You might be lucky enough to receive a windfall or a cash gift that you want to apply to your down payment before the closing — but this can become a logistical minefield if you don’t keep a careful record of where the funds came from.
“Large cash deposits that the buyer wants to apply to their qualifications cannot be documented if we can’t prove the source for those deposits,” said Hubert. “These deposits basically have to be backed up by bank statements.”
Transferring money between multiple bank accounts in the closing process is another big mistake, according to Hubert — “This creates a paperwork nightmare, and there’s no reason to do it.” Even something as seemingly innocuous as opening a new credit card or bank account can throw your application out of whack, as it can interrupt the careful process of underwriting your loan.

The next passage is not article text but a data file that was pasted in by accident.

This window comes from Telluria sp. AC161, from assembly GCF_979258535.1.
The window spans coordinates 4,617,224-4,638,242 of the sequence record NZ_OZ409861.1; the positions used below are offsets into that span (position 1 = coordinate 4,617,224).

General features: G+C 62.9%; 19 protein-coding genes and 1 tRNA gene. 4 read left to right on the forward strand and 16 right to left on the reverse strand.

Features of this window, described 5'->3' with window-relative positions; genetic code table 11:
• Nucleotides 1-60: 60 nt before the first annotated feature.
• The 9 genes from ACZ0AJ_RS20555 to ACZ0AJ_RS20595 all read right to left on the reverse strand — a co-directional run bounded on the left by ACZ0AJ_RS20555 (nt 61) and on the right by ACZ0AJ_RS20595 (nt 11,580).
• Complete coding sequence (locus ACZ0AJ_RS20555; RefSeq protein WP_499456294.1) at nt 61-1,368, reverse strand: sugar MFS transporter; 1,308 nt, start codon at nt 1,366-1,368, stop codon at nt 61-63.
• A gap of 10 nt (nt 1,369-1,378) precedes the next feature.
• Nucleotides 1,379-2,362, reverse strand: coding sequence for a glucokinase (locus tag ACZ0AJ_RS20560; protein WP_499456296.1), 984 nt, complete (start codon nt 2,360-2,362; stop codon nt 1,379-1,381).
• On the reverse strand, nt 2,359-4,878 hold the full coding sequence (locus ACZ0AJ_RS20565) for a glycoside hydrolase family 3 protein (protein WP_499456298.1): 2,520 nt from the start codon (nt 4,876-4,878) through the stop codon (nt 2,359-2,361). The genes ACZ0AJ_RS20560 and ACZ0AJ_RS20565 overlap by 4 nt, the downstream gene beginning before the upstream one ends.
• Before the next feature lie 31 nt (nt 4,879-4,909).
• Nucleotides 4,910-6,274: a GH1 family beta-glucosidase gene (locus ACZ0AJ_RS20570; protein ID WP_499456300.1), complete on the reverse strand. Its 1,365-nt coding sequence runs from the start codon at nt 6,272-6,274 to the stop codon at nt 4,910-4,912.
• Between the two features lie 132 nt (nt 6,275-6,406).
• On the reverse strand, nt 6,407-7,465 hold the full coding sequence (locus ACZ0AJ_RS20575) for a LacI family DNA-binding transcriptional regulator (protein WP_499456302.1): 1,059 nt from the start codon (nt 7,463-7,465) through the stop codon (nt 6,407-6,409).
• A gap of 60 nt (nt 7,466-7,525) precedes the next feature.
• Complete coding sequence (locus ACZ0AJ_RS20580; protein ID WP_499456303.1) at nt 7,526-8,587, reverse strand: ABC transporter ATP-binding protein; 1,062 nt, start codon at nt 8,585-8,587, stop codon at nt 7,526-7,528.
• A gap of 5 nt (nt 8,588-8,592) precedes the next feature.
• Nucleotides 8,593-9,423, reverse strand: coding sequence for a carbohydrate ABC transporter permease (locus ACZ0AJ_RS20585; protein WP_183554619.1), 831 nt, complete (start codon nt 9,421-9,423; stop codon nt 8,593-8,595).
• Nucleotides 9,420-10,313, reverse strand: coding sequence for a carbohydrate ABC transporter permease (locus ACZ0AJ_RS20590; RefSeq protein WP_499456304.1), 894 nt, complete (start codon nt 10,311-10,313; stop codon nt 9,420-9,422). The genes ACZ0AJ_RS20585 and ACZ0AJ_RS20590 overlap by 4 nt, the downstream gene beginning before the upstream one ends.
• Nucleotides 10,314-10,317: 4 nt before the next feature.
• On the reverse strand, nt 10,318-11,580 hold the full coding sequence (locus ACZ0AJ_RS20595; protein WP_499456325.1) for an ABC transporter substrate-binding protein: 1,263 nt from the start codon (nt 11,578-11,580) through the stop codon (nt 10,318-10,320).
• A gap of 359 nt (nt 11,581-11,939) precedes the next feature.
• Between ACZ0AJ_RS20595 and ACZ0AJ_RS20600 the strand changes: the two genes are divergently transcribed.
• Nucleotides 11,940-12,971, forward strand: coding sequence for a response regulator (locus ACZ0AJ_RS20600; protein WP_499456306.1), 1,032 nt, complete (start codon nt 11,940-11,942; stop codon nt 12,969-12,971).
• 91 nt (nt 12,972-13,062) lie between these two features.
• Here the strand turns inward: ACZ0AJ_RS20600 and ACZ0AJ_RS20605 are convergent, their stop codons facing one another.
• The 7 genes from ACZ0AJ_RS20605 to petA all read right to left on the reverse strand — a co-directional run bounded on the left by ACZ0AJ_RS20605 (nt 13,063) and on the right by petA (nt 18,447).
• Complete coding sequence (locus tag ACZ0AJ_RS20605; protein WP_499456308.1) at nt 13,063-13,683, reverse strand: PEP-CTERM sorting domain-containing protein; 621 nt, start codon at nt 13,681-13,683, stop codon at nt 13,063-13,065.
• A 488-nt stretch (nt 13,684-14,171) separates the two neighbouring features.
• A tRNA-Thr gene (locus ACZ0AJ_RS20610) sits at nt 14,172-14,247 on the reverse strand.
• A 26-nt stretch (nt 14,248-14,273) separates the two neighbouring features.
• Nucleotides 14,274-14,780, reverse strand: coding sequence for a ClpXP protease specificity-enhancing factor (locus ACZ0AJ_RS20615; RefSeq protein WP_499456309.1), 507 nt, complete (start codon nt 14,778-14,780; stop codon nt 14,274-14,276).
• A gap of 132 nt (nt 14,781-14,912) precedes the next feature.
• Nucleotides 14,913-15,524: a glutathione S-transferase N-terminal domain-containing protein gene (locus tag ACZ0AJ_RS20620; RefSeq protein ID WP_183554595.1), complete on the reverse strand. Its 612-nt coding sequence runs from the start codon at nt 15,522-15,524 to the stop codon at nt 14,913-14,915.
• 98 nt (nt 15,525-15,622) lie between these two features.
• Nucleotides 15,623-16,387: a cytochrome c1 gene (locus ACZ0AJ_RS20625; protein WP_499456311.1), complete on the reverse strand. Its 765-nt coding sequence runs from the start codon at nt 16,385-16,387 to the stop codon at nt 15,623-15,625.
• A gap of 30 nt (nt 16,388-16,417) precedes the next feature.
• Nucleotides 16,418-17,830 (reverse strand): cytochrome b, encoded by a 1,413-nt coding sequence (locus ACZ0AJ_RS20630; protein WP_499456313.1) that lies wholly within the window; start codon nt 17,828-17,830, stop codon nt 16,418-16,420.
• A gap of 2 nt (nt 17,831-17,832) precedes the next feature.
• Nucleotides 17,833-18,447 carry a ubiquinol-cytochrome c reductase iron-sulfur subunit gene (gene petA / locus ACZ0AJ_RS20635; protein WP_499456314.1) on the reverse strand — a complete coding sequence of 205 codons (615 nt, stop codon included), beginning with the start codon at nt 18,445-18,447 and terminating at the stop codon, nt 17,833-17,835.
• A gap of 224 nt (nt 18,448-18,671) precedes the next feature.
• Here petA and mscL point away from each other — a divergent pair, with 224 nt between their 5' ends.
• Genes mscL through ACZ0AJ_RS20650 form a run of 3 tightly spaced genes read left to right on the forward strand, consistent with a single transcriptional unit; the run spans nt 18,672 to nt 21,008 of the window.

Hubert explained that if you open a new bank account, the loan officer must document the source of the funds used to open the account.
“In a perfect world, if you went to Chase Bank, withdrew $5,000, and then got a cashier’s check to open the new account somewhere else, it might not be a big deal,” he said. “But people often open new accounts with cash money that they’ve saved up at home.”
When it comes to new credit, this can throw off your all-important debt to income ratio. Many lenders will re-run your credit report right before closing the loan and if new accounts appear, it could cause delays.